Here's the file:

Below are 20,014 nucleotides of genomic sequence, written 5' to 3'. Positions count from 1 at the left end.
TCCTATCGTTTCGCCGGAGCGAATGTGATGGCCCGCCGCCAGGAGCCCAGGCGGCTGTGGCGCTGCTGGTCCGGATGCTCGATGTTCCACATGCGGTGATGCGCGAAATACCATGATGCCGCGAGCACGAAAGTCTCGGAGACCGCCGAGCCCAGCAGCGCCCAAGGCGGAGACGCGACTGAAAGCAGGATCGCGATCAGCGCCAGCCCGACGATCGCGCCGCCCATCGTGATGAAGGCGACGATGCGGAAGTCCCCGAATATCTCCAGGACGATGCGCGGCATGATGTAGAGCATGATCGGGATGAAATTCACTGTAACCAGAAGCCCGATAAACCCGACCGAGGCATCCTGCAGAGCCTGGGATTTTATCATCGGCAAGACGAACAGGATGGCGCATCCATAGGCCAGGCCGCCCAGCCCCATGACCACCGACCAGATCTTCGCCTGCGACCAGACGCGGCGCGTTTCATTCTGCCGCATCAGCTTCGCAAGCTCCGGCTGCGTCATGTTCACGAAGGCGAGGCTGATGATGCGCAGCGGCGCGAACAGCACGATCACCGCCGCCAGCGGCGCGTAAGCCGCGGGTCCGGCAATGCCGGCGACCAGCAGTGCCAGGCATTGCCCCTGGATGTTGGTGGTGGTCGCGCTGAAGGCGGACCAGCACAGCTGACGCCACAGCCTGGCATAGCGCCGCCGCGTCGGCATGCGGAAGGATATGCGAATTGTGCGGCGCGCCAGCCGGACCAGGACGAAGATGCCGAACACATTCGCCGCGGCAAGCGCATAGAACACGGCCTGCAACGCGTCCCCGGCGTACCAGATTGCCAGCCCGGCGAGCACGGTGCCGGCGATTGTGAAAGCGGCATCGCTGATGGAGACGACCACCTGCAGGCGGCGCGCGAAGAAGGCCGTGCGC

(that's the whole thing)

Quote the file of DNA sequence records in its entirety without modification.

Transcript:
Below are 20,014 nucleotides of genomic sequence, written 5' to 3'. Positions count from 1 at the left end.
TCCTATCGTTTCGCCGGAGCGAATGTGATGGCCCGCCGCCAGGAGCCCAGGCGGCTGTGGCGCTGCTGGTCCGGATGCTCGATGTTCCACATGCGGTGATGCGCGAAATACCATGATGCCGCGAGCACGAAAGTCTCGGAGACCGCCGAGCCCAGCAGCGCCCAAGGCGGAGACGCGACTGAAAGCAGGATCGCGATCAGCGCCAGCCCGACGATCGCGCCGCCCATCGTGATGAAGGCGACGATGCGGAAGTCCCCGAATATCTCCAGGACGATGCGCGGCATGATGTAGAGCATGATCGGGATGAAATTCACTGTAACCAGAAGCCCGATAAACCCGACCGAGGCATCCTGCAGAGCCTGGGATTTTATCATCGGCAAGACGAACAGGATGGCGCATCCATAGGCCAGGCCGCCCAGCCCCATGACCACCGACCAGATCTTCGCCTGCGACCAGACGCGGCGCGTTTCATTCTGCCGCATCAGCTTCGCAAGCTCCGGCTGCGTCATGTTCACGAAGGCGAGGCTGATGATGCGCAGCGGCGCGAACAGCACGATCACCGCCGCCAGCGGCGCGTAAGCCGCGGGTCCGGCAATGCCGGCGACCAGCAGTGCCAGGCATTGCCCCTGGATGTTGGTGGTGGTCGCGCTGAAGGCGGACCAGCACAGCTGACGCCACAGCCTGGCATAGCGCCGCCGCGTCGGCATGCGGAAGGATATGCGAATTGTGCGGCGCGCCAGCCGGACCAGGACGAAGATGCCGAACACATTCGCCGCGGCAAGCGCATAGAACACGGCCTGCAACGCGTCCCCGGCGTACCAGATTGCCAGCCCGGCGAGCACGGTGCCGGCGATTGTGAAAGCGGCATCGCTGATGGAGACGACCACCTGCAGGCGGCGCGCGAAGAAGGCCGTGCGC